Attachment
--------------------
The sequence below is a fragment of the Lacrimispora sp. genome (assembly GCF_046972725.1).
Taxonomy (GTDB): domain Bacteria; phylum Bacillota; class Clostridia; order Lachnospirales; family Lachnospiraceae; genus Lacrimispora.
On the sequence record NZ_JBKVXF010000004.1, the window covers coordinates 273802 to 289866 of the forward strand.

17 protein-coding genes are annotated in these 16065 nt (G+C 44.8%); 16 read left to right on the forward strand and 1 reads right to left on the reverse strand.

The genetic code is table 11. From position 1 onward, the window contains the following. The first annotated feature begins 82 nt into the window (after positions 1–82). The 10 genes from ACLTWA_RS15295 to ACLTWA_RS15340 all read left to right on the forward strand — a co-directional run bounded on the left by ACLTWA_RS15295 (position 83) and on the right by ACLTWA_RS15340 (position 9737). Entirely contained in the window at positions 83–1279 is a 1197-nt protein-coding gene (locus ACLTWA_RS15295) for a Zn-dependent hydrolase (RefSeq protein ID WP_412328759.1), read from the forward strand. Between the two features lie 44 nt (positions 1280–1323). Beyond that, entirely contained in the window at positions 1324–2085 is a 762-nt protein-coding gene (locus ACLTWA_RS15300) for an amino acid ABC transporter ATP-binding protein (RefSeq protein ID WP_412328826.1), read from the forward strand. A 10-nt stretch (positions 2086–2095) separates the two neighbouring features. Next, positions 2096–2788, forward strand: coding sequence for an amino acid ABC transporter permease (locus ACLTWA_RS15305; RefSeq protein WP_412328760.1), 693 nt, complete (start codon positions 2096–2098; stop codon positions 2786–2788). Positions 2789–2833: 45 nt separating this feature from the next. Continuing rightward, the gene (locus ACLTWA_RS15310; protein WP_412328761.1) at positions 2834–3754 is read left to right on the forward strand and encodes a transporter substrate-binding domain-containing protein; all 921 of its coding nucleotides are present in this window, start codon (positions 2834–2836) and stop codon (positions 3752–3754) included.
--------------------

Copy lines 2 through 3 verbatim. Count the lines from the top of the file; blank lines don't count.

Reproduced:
Taxonomy (GTDB): domain Bacteria; phylum Bacillota; class Clostridia; order Lachnospirales; family Lachnospiraceae; genus Lacrimispora.
On the sequence record NZ_JBKVXF010000004.1, the window covers coordinates 273802 to 289866 of the forward strand.